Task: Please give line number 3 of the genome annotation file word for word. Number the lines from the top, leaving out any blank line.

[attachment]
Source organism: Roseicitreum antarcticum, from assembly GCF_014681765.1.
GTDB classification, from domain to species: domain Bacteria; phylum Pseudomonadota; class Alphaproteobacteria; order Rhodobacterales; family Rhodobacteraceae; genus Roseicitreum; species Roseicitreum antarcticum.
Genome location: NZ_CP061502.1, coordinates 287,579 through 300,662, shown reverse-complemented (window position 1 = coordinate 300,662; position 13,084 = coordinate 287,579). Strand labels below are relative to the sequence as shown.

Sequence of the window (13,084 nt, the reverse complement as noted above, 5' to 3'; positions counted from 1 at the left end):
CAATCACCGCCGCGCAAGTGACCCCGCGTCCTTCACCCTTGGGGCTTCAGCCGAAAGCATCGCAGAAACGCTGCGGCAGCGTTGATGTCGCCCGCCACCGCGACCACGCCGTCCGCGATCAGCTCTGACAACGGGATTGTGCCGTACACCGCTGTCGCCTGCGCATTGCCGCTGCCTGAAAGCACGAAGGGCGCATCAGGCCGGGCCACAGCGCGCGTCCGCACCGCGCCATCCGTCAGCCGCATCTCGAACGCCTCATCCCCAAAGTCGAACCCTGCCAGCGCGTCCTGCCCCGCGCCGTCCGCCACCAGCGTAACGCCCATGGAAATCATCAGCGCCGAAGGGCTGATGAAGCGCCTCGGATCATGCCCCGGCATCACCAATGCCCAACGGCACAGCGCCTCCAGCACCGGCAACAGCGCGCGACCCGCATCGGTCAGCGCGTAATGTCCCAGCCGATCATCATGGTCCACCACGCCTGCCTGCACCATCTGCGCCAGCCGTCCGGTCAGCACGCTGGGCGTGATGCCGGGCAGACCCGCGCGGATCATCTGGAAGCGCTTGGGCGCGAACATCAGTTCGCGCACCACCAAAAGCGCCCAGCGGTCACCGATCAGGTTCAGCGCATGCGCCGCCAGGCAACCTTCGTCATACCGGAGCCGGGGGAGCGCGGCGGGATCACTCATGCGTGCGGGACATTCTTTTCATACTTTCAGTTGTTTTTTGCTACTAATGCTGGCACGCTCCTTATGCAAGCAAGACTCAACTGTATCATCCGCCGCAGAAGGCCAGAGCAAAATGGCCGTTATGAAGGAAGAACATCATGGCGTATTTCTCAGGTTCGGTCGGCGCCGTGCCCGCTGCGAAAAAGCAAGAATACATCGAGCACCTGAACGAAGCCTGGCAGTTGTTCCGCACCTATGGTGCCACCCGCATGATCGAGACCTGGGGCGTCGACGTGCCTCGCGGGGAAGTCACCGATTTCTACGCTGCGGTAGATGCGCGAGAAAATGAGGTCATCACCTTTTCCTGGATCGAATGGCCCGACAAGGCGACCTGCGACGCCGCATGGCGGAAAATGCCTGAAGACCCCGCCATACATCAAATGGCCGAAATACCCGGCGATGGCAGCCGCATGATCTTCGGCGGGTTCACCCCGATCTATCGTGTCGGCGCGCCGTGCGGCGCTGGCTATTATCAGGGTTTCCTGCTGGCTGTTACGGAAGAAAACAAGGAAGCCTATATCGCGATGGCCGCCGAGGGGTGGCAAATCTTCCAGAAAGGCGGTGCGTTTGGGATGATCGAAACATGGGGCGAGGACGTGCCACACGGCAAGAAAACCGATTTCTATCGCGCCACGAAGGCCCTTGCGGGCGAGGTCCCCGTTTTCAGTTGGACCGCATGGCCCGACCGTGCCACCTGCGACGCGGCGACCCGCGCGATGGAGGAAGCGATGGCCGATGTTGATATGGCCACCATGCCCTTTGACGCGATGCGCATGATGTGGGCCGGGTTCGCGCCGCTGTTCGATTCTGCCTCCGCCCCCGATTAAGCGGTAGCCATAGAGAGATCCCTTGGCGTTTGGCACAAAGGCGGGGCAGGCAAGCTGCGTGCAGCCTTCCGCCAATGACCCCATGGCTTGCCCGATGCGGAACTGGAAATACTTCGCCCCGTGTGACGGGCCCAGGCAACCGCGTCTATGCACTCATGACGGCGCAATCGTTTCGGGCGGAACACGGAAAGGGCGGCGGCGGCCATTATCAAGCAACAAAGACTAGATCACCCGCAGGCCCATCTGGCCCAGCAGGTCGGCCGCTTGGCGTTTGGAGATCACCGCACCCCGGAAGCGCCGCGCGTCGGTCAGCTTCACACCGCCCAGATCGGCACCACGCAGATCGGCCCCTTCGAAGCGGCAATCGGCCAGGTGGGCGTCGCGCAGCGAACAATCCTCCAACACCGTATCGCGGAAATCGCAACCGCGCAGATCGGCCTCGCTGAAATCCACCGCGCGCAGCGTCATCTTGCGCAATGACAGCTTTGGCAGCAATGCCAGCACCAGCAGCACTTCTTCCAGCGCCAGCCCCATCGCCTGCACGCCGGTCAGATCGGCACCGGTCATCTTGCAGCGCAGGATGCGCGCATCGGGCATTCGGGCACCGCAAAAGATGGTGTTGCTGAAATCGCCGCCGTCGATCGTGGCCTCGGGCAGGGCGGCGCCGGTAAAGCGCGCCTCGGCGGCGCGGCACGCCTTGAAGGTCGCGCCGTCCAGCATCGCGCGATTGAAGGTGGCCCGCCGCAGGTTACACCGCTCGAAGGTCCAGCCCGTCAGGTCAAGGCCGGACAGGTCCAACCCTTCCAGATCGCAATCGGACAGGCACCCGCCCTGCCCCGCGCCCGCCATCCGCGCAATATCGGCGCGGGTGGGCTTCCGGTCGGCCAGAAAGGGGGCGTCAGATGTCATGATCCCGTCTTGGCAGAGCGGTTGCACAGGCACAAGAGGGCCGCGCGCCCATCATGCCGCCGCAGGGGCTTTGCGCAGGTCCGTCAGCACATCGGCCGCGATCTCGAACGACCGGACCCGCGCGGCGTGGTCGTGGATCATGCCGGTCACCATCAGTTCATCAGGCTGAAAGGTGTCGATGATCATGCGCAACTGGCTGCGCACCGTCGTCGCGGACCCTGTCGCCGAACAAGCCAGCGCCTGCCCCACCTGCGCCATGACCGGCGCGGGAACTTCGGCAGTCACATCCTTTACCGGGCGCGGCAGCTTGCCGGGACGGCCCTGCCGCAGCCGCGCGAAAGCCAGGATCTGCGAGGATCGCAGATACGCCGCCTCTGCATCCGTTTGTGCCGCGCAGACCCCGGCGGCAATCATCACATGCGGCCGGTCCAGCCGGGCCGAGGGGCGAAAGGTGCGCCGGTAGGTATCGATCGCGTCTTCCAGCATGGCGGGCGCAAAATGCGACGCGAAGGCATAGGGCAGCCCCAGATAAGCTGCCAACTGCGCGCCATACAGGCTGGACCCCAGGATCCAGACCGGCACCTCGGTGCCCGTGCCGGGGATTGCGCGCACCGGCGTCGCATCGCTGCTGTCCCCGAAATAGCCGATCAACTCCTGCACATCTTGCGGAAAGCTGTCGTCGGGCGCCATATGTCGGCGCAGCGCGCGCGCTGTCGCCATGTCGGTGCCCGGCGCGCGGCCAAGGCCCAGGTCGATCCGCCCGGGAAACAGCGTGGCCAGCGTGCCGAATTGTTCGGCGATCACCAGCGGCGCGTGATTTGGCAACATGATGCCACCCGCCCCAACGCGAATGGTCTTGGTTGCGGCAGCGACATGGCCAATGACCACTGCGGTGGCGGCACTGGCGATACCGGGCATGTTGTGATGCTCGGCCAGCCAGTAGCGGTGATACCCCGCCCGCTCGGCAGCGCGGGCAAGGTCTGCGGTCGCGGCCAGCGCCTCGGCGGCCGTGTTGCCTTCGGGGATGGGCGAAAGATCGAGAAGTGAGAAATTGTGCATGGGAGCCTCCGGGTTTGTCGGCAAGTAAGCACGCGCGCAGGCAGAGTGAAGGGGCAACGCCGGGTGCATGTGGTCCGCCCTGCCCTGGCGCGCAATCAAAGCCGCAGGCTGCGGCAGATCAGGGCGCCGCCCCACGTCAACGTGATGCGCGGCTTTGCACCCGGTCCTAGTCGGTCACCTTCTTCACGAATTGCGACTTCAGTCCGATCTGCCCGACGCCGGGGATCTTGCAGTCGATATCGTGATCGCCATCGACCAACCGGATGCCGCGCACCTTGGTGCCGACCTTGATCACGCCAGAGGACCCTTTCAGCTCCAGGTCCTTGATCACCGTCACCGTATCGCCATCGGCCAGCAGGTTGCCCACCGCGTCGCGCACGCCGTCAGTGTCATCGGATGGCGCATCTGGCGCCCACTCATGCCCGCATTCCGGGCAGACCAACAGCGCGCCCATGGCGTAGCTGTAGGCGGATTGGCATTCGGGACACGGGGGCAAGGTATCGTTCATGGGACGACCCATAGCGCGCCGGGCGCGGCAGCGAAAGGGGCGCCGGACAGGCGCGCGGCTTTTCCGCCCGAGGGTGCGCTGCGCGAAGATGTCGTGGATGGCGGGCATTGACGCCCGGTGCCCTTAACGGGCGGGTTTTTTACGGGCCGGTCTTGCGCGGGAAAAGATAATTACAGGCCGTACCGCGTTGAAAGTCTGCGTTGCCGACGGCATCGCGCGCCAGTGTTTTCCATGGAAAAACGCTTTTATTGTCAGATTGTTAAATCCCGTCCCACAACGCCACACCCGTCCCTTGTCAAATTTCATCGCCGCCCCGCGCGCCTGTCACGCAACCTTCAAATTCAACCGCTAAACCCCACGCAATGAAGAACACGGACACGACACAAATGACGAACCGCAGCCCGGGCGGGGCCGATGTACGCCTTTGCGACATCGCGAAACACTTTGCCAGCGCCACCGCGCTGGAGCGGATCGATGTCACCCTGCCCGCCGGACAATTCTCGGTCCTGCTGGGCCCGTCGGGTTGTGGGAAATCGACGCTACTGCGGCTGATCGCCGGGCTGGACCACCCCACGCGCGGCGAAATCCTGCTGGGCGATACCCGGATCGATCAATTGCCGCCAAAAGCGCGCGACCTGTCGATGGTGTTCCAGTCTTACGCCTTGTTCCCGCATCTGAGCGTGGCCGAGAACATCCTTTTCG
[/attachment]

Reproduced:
Genome location: NZ_CP061502.1, coordinates 287,579 through 300,662, shown reverse-complemented (window position 1 = coordinate 300,662; position 13,084 = coordinate 287,579). Strand labels below are relative to the sequence as shown.